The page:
I recently read an article over at a worldly education website that got my blood boiling. In this article, the author calls today’s parents “helicopter parents” and comments that they are over-involved in their children’s education and lives. There is something that I think the woman who penned this article and many other educators forget. They forget that their students actually are OUR children and that we have every right to be concerned about anything and everything regarding them.
These teachers were not there when I was going through labor pains and delivery. They weren’t there during the sleepless nights spent feeding a crying infant or walking the floor with her while she had colic. They weren’t there when I cleaned up messes from illnesses when my daughters puked on everything, including me, their bedding and themselves. As a matter of fact, they aren’t there for any of the difficult things a parent goes through. They aren’t there when I have to ground one of my daughters for lying or breaking a big rule. They don’t deal with the teenage angst that every parent encounters at some point, especially if you have teen girls.
Sadly, I think this is an attitude that many educators have today. They don’t want to be bothered with the handful of parents left who want to stay on top of how their children are doing and who want to find help when help is needed. If the cheerleading tryouts truly were unfair, because a mother of one girl and an aunt of another were on the panel, they really don’t want to hear about it. Let’s brush it under the rug and pretend it would be tolerated in the real world. If a parent wants to know what she can do at home to help her daughter bring up her grade in a class, they wish you wouldn’t bother them. Heaven forbid anyone would want to help their child improve. A parent can’t possibly teach their child at home (yes, I am being sarcastic here). When other girls at the junior high are calling your daughter names and pushing her in the hall, they ignore the situation, even when your daughter goes to them and asks for help.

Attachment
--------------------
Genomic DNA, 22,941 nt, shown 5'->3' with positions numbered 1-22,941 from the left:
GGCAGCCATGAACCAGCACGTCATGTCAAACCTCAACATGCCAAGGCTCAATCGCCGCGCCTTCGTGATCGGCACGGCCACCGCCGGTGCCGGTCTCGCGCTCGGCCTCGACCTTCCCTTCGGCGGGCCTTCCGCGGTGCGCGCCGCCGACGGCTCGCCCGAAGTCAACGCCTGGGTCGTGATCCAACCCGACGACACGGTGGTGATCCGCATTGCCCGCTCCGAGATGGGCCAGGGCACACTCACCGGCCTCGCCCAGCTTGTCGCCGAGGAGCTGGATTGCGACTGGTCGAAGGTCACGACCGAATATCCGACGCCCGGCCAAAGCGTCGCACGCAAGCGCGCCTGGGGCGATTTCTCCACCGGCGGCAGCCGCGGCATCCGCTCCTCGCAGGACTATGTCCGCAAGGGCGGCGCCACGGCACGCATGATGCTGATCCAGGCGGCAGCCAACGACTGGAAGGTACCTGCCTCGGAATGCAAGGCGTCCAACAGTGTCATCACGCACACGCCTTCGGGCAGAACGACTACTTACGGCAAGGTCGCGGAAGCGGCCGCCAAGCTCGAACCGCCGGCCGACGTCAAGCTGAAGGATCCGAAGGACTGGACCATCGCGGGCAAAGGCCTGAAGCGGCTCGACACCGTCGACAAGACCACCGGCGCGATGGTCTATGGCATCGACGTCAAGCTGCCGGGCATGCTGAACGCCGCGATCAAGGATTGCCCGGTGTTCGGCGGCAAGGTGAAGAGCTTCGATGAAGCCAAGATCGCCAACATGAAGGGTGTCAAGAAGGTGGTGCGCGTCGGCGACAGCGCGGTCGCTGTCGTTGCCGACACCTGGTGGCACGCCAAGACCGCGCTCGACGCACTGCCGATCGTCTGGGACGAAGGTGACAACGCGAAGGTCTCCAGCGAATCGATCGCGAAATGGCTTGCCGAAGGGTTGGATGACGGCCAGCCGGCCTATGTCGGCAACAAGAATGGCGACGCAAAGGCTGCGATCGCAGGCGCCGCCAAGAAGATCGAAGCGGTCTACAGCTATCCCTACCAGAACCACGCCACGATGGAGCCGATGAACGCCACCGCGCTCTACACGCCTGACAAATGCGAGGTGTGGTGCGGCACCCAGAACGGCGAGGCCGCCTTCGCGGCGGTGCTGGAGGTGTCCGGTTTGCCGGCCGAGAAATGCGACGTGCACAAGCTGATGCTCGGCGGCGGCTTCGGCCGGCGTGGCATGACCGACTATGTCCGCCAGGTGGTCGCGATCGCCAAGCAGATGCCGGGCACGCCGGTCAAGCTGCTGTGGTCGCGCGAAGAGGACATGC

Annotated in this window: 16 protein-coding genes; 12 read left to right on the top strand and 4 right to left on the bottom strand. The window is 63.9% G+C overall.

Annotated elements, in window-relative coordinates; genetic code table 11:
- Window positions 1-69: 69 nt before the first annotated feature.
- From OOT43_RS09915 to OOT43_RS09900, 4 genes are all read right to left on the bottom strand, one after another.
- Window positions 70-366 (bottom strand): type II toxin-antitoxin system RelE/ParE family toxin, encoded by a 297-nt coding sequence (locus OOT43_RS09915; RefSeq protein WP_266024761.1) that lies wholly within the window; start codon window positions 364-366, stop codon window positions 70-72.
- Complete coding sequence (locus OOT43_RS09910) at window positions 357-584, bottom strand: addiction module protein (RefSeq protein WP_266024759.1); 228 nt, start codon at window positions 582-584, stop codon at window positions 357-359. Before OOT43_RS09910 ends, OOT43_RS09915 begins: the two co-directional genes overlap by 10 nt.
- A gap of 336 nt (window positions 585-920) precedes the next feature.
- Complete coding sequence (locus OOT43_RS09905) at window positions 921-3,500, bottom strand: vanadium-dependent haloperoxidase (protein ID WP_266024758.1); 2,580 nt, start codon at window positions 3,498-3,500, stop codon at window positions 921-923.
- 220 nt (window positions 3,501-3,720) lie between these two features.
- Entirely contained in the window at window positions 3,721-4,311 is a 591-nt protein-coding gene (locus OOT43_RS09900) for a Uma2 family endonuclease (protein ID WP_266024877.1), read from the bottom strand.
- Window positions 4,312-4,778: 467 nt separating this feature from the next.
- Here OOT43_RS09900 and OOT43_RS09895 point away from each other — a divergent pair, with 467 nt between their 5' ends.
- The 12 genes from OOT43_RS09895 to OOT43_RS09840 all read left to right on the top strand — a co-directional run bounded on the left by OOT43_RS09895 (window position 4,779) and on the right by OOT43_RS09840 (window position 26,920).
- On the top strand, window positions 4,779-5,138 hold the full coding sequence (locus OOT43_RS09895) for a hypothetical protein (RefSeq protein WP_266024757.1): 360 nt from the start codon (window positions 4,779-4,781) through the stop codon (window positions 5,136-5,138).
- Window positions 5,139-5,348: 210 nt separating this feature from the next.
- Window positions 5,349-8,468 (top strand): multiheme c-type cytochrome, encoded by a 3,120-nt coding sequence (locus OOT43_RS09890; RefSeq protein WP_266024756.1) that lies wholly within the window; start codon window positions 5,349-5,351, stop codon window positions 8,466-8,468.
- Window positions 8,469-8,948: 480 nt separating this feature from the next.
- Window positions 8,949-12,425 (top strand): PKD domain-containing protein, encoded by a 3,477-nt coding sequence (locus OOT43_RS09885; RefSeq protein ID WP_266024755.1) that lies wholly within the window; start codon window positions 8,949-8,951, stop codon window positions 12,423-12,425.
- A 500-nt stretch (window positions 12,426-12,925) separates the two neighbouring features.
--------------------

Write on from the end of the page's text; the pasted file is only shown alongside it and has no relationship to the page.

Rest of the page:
While I direct my comments at teachers like the author of this article, there are rare jewels in the teaching profession, who care deeply about the students and teach because they love to teach. They honestly want the students to learn. These are the teachers who send home letters with their e-mail and phone number and encourage parents to contact them. They respond to e-mails and sometimes e-mail you first. They actually care about your child and see the parent/teacher relationship as a partnership to help your student become all that he or she can be. These teachers are invaluable to our children and their futures. I wish there were more of them. My girls have loved several of their teachers and felt encouraged and helped by them.
So, call me a helicopter parent. Say that I am over involved in my children’s lives. Call me any name you want behind my back and talk about me in the teacher’s lounge. This won’t change the fact that I actually care about my children and want what is best for them. It won’t change the fact that I know who the good and dedicated teachers are and I will always request those teachers for my children. Although my engine may sputter from time to time, with or without your support, my blades will keep spinning and I will continue to helicopter over my children so that they can one day be loving, caring members of society who do not look down on others. To all those teachers who wish I would just go away, if you are really lucky, my children may one day be teaching your children and you will see why I cared and what a difference it made.